I recently talked with James Kao, Head of Engineering for APM at Broadcom. James leads the global development team to deliver the AIOps and application monitoring solutions that power the world's most successful businesses. He has had a diverse background in application development and monitoring across development, product management, and solution engineering roles over the last 20 years at both large enterprises and startups such as Oracle, ClearApp, and The Middleware Company.
It was great to get to know him and learn more about the history of Broadcom APM and where it is headed. Following are some of the highlights from our discussion.
How has APM evolved since you started working in the space?
James: Well, it's evolved a lot. When I started working in this area, people didn't know what APM was, and we had to spend a lot of time trying to make the case for it to customers. Now, in modern-day deployments, APM is part of a required set of technology that follows the lifecycle of an application out into production. In many cases, especially for our larger customers, an application isn’t production-ready unless APM is actively monitoring it.
What we’ve seen more recently is the diversification of APM tools that customers use. There has been the rise of developer-delivered monitoring directly instrumented in code. In addition, there’s been the continuation of the traditional technology that started APM, the type of byte code instrumentation, or other types of automated or external instrumentation injected by the tool.
When you started working in APM, did you expect the technology to be where we are today?
APM is fundamentally about monitoring lines of code. And while the technology (i.e., programming languages and different runtimes) has changed over the years, what constitutes a line of code has largely not changed, which is surprising.
One of the most surprising things is almost like a back-to-basics direction over the last 20 years that has also affected APM in that many of the fundamentals, for example, what constitutes a transaction trace and diagnostic data modeling (in the form of exceptions and stack traces) remains the dominant paradigm across programming languages, regardless of their age.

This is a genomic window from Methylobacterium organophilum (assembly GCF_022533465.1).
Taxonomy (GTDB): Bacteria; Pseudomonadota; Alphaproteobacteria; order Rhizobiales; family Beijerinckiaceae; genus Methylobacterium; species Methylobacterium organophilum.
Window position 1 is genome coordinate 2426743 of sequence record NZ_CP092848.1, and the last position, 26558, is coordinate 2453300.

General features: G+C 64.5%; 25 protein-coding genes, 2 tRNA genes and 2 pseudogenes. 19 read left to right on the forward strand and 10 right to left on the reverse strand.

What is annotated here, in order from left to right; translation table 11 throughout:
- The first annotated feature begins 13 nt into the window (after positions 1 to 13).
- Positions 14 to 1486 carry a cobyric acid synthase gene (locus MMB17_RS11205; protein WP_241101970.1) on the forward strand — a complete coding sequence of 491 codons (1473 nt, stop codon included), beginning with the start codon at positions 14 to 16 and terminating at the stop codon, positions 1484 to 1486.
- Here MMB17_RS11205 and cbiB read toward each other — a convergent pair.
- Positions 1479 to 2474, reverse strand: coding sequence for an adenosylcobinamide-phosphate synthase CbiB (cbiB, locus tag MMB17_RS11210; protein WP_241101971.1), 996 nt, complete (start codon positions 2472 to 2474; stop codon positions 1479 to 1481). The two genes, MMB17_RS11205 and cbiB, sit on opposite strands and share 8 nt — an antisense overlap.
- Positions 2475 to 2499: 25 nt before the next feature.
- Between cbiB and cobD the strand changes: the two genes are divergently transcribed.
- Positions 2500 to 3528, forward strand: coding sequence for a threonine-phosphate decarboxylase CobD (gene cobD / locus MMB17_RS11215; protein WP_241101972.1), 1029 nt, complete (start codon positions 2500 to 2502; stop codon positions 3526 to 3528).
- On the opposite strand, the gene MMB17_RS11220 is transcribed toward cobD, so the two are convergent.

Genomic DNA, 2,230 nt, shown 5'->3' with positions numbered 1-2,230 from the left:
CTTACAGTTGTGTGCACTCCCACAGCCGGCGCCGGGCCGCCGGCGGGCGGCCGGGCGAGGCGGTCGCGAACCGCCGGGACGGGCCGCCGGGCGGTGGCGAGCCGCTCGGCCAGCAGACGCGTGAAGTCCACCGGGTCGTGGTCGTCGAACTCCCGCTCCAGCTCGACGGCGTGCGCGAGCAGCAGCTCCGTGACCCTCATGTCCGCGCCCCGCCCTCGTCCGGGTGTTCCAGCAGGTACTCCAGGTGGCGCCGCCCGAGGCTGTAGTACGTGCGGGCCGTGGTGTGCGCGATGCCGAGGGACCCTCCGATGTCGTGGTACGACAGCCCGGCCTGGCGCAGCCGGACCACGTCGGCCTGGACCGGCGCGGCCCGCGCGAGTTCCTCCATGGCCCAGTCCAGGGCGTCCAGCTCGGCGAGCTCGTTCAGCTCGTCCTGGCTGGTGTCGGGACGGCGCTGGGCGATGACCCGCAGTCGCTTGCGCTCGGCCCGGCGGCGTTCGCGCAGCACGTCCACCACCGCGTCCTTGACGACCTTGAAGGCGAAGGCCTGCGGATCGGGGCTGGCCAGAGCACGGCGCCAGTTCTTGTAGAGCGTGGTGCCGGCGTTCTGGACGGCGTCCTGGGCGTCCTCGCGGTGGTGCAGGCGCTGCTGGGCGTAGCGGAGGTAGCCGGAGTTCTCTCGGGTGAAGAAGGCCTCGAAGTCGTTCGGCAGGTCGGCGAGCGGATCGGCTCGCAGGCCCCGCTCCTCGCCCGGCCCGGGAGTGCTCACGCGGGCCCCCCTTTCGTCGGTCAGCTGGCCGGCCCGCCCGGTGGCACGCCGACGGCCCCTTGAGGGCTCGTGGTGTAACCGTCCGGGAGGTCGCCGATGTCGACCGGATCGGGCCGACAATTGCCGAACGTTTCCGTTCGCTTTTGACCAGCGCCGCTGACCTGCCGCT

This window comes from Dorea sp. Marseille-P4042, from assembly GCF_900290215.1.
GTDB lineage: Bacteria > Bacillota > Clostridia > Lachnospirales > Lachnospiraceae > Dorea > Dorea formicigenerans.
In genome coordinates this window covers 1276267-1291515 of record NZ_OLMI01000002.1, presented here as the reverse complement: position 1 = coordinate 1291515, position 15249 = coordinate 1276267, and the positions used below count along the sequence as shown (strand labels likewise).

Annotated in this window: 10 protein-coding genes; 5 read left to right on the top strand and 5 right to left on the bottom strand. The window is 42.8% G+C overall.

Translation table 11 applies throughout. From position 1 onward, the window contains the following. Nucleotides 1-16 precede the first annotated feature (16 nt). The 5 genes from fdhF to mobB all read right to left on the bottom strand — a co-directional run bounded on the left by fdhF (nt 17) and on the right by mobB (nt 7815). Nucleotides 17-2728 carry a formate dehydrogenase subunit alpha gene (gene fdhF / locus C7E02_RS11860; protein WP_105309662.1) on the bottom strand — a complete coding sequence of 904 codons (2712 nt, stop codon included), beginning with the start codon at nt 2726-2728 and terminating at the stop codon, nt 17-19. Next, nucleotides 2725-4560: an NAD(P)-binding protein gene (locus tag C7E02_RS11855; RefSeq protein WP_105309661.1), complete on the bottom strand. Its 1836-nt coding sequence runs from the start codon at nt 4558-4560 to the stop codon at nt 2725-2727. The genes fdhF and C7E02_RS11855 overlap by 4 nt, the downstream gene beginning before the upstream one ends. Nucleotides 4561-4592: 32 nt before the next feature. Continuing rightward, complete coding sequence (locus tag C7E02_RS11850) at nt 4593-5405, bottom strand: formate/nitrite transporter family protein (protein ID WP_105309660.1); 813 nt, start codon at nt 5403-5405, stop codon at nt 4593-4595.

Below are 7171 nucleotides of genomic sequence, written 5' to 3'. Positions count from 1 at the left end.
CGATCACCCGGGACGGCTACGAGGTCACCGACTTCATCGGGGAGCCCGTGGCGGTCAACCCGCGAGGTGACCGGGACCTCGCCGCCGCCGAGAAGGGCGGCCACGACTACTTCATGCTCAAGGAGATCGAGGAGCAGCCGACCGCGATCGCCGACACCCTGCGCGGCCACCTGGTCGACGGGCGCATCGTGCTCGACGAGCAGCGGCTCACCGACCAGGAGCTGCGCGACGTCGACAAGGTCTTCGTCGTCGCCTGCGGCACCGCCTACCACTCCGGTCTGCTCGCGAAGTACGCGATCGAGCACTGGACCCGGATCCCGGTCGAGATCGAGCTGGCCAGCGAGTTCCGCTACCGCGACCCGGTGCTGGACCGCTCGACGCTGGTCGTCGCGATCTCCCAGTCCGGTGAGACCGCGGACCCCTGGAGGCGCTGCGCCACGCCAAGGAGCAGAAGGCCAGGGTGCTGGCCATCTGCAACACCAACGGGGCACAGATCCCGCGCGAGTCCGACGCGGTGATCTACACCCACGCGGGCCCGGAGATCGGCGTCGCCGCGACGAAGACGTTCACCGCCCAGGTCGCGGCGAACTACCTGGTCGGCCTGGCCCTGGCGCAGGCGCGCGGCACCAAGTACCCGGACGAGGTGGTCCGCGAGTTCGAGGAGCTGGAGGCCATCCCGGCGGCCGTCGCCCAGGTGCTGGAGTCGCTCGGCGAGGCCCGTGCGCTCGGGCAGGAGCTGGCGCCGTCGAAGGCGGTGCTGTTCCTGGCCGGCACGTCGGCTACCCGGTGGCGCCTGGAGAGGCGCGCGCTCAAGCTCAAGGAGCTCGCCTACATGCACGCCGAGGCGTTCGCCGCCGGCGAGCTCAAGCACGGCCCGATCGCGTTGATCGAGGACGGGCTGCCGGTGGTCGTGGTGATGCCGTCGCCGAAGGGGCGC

What APM topics are top of mind for you right now?
The scale of the system, the proliferation of the types of systems, and the growth of both applications and important application components are all top of mind for our customers. While underlying code paradigms have remained remarkably constant over the last 20 years and novel abstractions have tended to die out, application structure has become more componentized.
Now, a particular application might be composed of a set of microservices. And, these microservices are themselves many servers that then contain functions underneath them.
Our APM solution must help manage the proliferation of these mid-level grouping constructs. As our customers’ applications grow, the mid-level components within each of those applications have also been growing. Therefore, the number of things that we're monitoring, as well as the total size and quantity of applications has grown tremendously over the last 10 years. The top-of-mind challenge for our customers today is managing that scale, both because they are deploying more applications and because those applications have more components to monitor.
What challenges is Broadcom focused on solving for customers?
The biggest challenge that we want to solve is to provide the infrastructure for centralized production readiness. There’s a lot of back and forth in the industry around how much of the production readiness process should be centralized versus devolved into organizations.